Annapolis Institute Overview


U.S. on the Edge of Telerevolution

by Phil Burgess, Unabridged from the Rocky Mountain News, April 14, 1992

The French call it telematique. We call it telecomputing or telematics. Whatever you call it, the marriage of computers and communications is changing the way we work, the way we live and the way we compete with others around the world.

Throughout history, competitive advantage among cities and states has been shaped by technology and infrastructure. As MIT Historian Warner Schilling has pointed out, the glory of Athens rested on silver mines; the might of Sparta on a process for making steel; the Romans ruled through roads; and the Assyrians overran Babylon and Egypt with the chariot. Europe’s colonization of much of the world depended on clocks, the compass, gunpowder and improvements in the design of sailing ships.

Today, it’s telecomputing.

Militarily, telecomputing technologies permit modern naval fleets, “smart” bombs and command and control systems ‹ radars, guidance systems, electronic locks ‹ for managing missiles and nuclear weapons. In the economic sphere, robotics and other so-called flexible manufacturing techniques are based on telecomputing.

In the broader social context, a steadily increasing number of telecomputing technologies affect family life, the workplace and the global marketplace ‹ including “smart” systems in homes, office buildings, automobiles and highways. For example, Automatic Vehicle Identifiers ‹ called AVI systems ‹ are essentially debit cards on the windows of vehicles. An AVI permits the vehicle to pass through toll booths at 55 mph, as a telecomputer reads and checks off the toll. These are systems and services that give managers, workers and consumers more choices, greater flexibility and, increasingly, lower prices.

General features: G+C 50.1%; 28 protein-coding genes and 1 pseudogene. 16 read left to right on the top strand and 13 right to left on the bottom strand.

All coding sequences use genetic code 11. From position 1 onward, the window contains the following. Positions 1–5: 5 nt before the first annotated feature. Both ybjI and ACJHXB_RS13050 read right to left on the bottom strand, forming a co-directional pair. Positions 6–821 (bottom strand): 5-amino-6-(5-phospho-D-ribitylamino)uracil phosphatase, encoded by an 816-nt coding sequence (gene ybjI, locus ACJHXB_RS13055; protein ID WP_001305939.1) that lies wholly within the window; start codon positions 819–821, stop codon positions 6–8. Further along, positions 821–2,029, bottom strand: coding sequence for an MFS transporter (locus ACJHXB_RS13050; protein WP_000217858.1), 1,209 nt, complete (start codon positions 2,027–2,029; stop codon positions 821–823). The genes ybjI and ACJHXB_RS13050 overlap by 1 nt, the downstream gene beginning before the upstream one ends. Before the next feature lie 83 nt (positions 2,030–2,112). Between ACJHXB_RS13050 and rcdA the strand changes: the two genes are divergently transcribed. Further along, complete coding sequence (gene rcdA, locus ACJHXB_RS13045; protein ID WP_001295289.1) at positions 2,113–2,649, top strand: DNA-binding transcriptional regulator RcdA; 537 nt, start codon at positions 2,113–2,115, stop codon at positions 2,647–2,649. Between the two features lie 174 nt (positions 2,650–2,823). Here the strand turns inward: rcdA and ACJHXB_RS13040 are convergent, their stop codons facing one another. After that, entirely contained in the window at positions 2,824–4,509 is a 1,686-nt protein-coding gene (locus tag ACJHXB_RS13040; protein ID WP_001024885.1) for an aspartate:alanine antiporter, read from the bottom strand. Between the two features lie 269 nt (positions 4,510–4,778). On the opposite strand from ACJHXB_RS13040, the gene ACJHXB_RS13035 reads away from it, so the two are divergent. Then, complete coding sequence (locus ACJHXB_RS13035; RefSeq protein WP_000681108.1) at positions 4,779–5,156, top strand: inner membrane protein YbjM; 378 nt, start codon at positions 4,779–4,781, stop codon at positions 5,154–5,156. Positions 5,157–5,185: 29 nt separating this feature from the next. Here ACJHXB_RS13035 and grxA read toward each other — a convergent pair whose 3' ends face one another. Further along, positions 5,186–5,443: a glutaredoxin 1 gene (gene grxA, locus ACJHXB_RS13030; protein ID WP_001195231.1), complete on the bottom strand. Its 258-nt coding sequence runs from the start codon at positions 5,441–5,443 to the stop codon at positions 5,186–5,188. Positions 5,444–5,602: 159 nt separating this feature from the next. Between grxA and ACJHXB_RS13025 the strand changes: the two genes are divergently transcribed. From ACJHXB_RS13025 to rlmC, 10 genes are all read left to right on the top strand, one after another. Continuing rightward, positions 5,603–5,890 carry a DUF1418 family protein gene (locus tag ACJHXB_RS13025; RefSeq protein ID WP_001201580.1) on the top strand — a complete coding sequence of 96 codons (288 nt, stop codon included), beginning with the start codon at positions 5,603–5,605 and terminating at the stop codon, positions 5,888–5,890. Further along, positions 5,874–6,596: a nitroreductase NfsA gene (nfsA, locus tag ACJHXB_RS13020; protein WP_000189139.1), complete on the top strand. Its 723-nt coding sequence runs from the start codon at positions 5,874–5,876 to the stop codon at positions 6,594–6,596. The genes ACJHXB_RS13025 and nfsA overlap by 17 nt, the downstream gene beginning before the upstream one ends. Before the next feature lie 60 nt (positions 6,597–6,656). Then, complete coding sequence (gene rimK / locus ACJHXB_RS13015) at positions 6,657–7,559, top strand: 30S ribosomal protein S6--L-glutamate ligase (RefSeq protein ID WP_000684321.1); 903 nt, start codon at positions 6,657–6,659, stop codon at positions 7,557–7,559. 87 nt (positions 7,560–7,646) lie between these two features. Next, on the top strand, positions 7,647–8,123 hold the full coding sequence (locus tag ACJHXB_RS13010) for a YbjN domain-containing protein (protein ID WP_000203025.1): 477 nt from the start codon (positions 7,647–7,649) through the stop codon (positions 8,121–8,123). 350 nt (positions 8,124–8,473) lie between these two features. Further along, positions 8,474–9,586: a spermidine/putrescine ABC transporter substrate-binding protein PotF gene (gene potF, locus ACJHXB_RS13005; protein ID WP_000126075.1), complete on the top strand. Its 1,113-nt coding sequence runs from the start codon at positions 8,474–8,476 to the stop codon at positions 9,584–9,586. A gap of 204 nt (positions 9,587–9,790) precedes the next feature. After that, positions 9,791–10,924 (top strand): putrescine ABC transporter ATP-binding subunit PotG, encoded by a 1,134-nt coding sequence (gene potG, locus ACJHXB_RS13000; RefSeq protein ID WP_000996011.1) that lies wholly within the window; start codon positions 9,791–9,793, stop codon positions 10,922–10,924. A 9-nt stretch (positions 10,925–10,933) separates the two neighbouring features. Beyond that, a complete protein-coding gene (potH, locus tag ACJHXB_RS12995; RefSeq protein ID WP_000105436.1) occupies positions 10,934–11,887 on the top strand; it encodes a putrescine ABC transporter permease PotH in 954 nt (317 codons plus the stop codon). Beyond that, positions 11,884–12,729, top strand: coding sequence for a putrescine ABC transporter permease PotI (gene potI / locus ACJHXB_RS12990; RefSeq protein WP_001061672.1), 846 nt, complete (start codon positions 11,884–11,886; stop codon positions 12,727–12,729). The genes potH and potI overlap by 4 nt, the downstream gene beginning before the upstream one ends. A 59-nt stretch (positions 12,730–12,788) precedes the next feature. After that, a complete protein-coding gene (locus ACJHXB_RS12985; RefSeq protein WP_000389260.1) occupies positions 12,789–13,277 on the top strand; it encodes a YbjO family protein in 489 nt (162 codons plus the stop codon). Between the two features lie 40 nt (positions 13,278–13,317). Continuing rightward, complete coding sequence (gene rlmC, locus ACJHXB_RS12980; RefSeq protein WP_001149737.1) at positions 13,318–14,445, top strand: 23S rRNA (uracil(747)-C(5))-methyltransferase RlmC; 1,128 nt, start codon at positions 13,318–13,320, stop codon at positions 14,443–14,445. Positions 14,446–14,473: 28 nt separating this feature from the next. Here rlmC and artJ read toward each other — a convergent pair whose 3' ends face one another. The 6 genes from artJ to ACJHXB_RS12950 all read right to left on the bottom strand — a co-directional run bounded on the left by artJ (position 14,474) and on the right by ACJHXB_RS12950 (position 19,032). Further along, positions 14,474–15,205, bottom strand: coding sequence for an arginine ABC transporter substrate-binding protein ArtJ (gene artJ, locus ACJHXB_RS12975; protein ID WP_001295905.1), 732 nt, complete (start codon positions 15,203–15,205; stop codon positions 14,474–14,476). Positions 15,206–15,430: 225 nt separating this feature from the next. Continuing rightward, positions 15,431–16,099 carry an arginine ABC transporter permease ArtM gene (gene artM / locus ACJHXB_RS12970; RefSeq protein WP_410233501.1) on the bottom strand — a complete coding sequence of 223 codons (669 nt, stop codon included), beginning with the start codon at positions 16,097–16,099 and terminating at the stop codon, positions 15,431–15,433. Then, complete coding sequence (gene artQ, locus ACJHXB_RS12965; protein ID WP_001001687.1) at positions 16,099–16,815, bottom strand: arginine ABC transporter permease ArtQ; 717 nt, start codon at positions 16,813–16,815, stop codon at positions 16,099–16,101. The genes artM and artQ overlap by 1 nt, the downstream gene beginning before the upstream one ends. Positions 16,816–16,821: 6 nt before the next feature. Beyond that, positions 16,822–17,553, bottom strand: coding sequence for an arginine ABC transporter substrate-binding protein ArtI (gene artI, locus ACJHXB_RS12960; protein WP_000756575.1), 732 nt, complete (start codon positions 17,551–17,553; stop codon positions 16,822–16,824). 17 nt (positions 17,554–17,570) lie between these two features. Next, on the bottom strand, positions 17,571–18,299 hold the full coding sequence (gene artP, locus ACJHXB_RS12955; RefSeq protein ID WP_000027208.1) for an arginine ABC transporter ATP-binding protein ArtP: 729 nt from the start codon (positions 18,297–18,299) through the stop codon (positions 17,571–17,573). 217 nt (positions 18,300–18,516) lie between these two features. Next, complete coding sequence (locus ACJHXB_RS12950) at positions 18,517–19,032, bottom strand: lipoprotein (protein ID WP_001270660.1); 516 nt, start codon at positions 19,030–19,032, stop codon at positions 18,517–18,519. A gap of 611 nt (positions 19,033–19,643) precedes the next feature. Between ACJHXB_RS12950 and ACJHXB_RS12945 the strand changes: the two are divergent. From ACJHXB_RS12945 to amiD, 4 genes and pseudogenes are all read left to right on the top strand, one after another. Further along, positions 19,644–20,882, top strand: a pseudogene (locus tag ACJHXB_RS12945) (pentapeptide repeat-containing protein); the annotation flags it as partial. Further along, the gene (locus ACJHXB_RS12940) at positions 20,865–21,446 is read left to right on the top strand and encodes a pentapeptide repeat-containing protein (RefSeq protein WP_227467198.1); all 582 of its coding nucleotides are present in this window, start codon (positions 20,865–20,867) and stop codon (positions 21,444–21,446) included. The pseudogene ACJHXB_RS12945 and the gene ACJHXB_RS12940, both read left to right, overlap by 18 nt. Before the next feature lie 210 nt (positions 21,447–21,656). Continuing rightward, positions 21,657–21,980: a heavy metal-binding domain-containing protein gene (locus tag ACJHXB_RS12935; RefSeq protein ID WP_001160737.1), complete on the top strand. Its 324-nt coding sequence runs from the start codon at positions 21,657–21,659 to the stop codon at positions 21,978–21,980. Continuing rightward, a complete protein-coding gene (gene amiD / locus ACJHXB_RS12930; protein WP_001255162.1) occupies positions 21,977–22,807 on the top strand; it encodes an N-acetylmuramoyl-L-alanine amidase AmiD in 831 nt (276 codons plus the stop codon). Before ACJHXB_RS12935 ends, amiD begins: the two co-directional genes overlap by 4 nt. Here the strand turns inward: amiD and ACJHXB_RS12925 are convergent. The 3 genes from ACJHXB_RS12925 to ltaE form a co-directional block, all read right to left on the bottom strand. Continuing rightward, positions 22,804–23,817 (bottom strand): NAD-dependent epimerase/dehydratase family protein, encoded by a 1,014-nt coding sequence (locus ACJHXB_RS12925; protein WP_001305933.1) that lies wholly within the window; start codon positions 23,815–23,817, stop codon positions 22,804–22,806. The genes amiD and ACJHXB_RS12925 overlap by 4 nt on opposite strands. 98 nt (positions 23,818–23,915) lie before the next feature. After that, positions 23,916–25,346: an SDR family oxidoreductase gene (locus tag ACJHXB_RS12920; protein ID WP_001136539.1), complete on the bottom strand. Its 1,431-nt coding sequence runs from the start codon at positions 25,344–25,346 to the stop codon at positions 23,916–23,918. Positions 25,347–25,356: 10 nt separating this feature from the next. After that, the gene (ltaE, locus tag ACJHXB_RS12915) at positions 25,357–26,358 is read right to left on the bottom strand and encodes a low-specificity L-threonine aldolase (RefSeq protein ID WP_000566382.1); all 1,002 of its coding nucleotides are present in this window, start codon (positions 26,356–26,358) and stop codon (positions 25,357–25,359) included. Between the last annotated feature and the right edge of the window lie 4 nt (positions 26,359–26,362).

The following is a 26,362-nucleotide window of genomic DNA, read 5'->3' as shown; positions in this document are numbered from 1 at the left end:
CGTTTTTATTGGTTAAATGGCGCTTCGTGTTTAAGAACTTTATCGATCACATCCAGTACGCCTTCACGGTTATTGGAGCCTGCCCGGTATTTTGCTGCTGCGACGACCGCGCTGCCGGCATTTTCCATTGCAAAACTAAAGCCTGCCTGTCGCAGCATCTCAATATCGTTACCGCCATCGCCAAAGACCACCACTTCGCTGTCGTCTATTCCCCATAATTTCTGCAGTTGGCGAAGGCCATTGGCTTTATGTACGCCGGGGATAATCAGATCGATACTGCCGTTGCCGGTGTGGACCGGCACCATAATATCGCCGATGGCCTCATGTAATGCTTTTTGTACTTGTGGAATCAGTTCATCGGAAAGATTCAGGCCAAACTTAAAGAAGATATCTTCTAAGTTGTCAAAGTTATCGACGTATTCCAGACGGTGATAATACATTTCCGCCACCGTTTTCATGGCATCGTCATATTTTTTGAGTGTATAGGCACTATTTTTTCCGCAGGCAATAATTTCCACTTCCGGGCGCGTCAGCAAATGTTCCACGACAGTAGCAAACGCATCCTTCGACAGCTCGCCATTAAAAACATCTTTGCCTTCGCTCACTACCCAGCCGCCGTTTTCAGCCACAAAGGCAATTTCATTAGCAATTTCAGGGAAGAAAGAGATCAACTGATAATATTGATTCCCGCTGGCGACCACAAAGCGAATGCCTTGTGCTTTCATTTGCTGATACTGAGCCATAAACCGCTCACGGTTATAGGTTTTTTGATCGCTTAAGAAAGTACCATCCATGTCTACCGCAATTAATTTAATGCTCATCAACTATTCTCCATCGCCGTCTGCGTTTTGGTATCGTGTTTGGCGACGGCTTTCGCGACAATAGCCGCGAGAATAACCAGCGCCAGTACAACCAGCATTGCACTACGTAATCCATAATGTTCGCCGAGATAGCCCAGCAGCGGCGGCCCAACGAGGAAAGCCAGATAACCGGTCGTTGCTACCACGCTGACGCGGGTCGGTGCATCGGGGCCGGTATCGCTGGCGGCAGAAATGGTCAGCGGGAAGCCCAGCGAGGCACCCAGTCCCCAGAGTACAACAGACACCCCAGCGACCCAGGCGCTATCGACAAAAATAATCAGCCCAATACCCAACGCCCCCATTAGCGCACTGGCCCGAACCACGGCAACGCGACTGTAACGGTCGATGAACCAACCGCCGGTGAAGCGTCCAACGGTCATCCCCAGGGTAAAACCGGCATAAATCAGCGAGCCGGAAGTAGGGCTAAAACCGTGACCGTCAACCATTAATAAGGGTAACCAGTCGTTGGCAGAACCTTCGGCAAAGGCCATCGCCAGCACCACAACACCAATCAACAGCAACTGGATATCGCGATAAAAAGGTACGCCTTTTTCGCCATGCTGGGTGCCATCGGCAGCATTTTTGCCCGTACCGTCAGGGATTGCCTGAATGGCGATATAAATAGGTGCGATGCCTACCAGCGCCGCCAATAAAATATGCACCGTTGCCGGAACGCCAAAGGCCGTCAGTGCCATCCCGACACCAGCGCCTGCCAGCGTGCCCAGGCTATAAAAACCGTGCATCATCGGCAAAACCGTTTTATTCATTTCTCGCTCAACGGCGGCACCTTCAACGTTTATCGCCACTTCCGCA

Old economy infrastructure included canals, seaports, railroads and highways. Airports, multi-modal cargo terminals and telecommunications are the highways of the new economy.

Success in the private sector today requires both old and new economy infrastructure. Consider Federal Express. Before Federal Express can deliver a package, its customers use telephones to order a pick-up. Its trucks use public streets and highways. Its aircraft use airports and air traffic control services, part of the infrastructure provided by the Federal Aviation Administration (FAA).

FedEx dispatchers keep track of a package all along its delivery path by using a “tracker,” a wireless communication device that registers pick-up, way-points and delivery times and locations. The customer’s bill is delivered via the postal service or fax.

At each stage of the process of delivering a proprietary service, a private company relies heavily on public and private infrastructure. But it is the new economy technology and infrastructure that makes Federal Express the great success it is.

The telecomputing revolution has been the subject of April cover stories by Newsweek(April 6) and Forbes (April 13). These were preceded by a major front page story in the Sunday New York Times on March 2.

Suddenly, a serious discussion of telecommunications as the dominant technology of the 1990s is emerging from technical journals into the mass media. This augers well for our future.

The new debate is about how creative people in computers, software, telecommunications, cable TV and consumer electronics can combine to provide new products and services that will create new industries, new jobs and help America gain a competitive edge in this decade. This is a debate worth having. Its outcome will affect our wealth and well-being for a long time to come.

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